NORA HEAD TO CROWNE PLAZA - HUNTER VALLEY
Statistics for the day
Distance: 169 km's
Average speed 25.8 kmph
Maximum speed: 79.6 kmph
Elevation climbed: 1329 metres
Riding time: 6:31:00
Min Temp: 19 Degrees
Max Temp: 37.9 Degrees
A night to remember
It is now eleven o'clock on Thursday night and I have just returned to my resort room from the most amazing night of festivities held at the Crowne Plaza in the Hunter Valley region. Tonight our amazing sponsor Bottlemart organised a full on, jam-packed evening that was designed to:
1.) Provide memorable entertainment (comedian Fred Lang, who's politically incorrect humour was correct for this crowd and appreciated by the 150 guests tonight. A lot of the guests tonight are suppliers of LMG and Bottlemart and their family members and friends.
2.) To encourage them to part with as much money as possible in aid of the Smiddy cause to raise funds for research. I am pleased to report that over $150,000 was raised on the night thanks to raffles, auction items and the buying of LMG's Greg Herron's friendship,(don't ask me to explain) which netted $120,000 of that total from three of LMG's loyal suppliers. As tired as I am from a long day in the saddle, where the temperature today topped out at 37 degrees, I am on such a high from tonight that I feel the need to tap away on the keyboard until I come down enough to be able to get to sleep.
Road Kill Count by Rocket Rod
Oh by the way, Smiddy rider Rod Turner put in a great effort today counting road kill to take his mind off of the pain of riding 600 kilometres over four days, knowing he had only trained enough to ride to the shop and back on a basket bike! To see his count please scroll to the bottom of this page.
Well as it is late let's get straight into my top ten highs and lows from today's epic ride.
1. Once again NSW is still my most favourite state in the whole wide world thanks to a second day of fine conditions. And get this; it did eventually rain, but not until an hour after the riders had finished for the day and were all cozied up and enjoying their first beer in the comfort of their own rooms. You gotta love a state that is so organised it looks after Smiddy riders to this degree!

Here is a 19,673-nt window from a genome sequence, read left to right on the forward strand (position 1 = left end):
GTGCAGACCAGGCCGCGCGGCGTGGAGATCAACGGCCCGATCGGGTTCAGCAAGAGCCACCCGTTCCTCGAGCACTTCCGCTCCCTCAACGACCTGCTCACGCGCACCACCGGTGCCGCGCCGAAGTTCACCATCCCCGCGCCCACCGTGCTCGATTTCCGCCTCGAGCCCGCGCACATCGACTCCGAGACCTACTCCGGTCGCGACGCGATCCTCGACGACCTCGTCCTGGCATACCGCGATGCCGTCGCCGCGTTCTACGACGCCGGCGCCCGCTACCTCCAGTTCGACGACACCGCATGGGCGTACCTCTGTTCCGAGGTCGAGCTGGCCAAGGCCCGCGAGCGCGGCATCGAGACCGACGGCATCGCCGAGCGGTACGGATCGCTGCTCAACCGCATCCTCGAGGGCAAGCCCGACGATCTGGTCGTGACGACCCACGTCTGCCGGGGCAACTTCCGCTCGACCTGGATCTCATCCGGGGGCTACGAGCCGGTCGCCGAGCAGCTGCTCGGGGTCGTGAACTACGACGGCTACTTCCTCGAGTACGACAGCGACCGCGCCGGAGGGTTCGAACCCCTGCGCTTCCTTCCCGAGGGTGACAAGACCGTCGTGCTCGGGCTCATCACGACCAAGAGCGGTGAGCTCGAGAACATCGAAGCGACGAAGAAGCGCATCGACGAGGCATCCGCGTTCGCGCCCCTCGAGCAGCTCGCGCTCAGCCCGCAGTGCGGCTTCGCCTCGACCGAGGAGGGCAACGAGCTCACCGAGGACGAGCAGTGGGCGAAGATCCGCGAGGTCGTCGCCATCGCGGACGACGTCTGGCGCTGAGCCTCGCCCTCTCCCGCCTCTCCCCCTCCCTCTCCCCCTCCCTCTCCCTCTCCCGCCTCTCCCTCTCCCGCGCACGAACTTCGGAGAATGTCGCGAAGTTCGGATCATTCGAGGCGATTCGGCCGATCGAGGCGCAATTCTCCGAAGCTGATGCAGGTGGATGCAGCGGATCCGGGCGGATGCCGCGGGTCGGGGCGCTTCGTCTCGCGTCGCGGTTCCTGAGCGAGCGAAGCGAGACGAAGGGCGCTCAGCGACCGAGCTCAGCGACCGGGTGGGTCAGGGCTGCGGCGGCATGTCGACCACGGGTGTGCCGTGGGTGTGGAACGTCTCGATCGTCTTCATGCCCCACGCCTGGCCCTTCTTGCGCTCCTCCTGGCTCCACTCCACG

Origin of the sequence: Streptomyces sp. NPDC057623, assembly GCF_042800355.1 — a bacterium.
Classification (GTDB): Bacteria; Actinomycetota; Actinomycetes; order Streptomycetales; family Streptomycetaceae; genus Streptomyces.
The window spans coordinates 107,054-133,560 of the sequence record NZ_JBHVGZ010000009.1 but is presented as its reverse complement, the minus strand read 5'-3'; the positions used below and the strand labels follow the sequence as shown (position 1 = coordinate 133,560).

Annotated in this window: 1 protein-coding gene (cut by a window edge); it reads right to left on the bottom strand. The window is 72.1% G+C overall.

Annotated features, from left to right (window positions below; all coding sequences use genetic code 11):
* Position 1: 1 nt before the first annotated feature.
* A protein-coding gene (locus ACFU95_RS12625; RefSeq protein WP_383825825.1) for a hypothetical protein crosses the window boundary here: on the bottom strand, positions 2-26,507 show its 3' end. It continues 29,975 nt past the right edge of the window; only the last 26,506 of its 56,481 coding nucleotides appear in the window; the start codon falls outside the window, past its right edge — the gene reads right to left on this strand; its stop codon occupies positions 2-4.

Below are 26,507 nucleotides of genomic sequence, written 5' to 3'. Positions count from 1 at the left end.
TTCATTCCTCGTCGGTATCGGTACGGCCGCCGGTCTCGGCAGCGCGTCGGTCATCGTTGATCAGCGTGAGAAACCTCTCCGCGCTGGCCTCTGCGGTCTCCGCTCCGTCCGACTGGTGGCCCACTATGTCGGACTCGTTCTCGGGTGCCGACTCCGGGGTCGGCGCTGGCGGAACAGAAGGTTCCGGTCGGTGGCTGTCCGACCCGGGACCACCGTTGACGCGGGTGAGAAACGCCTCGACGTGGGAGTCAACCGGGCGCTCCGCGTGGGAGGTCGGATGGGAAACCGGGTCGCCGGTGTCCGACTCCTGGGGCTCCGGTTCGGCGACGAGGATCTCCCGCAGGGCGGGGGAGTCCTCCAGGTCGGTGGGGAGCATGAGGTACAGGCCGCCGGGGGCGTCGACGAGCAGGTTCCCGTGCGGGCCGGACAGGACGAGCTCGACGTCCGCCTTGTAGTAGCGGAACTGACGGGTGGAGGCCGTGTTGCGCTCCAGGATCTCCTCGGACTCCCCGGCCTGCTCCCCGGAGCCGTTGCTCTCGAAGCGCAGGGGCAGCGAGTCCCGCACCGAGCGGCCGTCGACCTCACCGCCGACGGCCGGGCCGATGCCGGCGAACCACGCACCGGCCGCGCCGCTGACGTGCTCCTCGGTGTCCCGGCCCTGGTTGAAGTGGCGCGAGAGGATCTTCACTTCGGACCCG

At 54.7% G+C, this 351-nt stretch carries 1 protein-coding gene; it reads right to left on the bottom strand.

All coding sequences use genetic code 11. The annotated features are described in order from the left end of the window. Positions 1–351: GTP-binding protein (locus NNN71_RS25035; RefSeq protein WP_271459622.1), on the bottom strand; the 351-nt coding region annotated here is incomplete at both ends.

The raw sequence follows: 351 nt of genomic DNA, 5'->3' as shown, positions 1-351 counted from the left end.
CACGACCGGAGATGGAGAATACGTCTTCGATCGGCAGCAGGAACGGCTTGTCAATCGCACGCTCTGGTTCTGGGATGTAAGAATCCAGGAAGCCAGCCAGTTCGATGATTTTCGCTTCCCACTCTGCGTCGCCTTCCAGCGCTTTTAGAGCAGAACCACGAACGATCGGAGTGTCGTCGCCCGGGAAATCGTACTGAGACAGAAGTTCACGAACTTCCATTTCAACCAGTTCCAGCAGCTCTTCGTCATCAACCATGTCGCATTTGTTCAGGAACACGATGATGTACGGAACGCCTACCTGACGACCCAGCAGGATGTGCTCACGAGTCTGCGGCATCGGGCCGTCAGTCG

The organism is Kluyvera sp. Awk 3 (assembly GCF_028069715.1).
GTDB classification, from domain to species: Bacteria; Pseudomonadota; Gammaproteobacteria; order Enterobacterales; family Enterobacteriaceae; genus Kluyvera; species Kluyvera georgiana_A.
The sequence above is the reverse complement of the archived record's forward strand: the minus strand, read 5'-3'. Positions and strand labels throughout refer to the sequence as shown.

2. Bottlemart Junction Inn Hotel at Raymond Terrace is now my mostest favouritest coolest Hotel in the world. For three years now the owners spoil the riders and road crew with a delicious assortment of hot and cold food, fresh fruit and icy cold drinks for our lunch time stop. Surely a better state or Hotel does not exist?
3. My third highlight occurred just prior to afternoon tea. We were within one kilometre of arriving at our stop but the bridge we were meant to traverse was flooded, seriously flooded. So a retreat of 13 kilometres backtracking on roads that were seemingly all downhill, were all now uphill. It was 37 degrees, the riders had 130km's in their legs and we were tired and thirsty and hungry. I heard not one whimper of complaint or any moaning or groaning, but then again I am as deaf as a doornail! Anyway I was proud of the crew for their amazing demeanor for accepting that shit sometimes happens, so deal with it and carry on.
4. Mick Young is the bloke you 'need' to have by your side if you went to war. Our war is against cancer, and Mick is always there when those battle scars become present; in Smiddy terms this typifies the following: headwinds- must go to the front or help to push anyone struggling. Tough decisions- is by your side gently offering advice to help the process. Leadership- Not by being in your face but through his positive actions from the front. Mateship- to have Mick by your side, on your side, you know you are a lucky man. Youngy lost his Dad to cancer, his heart is in the right place. He is a long term Smiddy supporter and we are lucky to have him as part of the Smiddy family.
5. Our road crew had to relocate for afternoon tea and relocate fast! By the time we backtracked from our flooded river excursion, they had packed up from where they originally set up afternoon tea, broke sound barriers to get back to the new location, reset up everything and with not a minute to spare as the riders rode in famished and dehydrated from a tough stretch since lunch. Hats off to the crew for taking it all in their stride. We love you guys.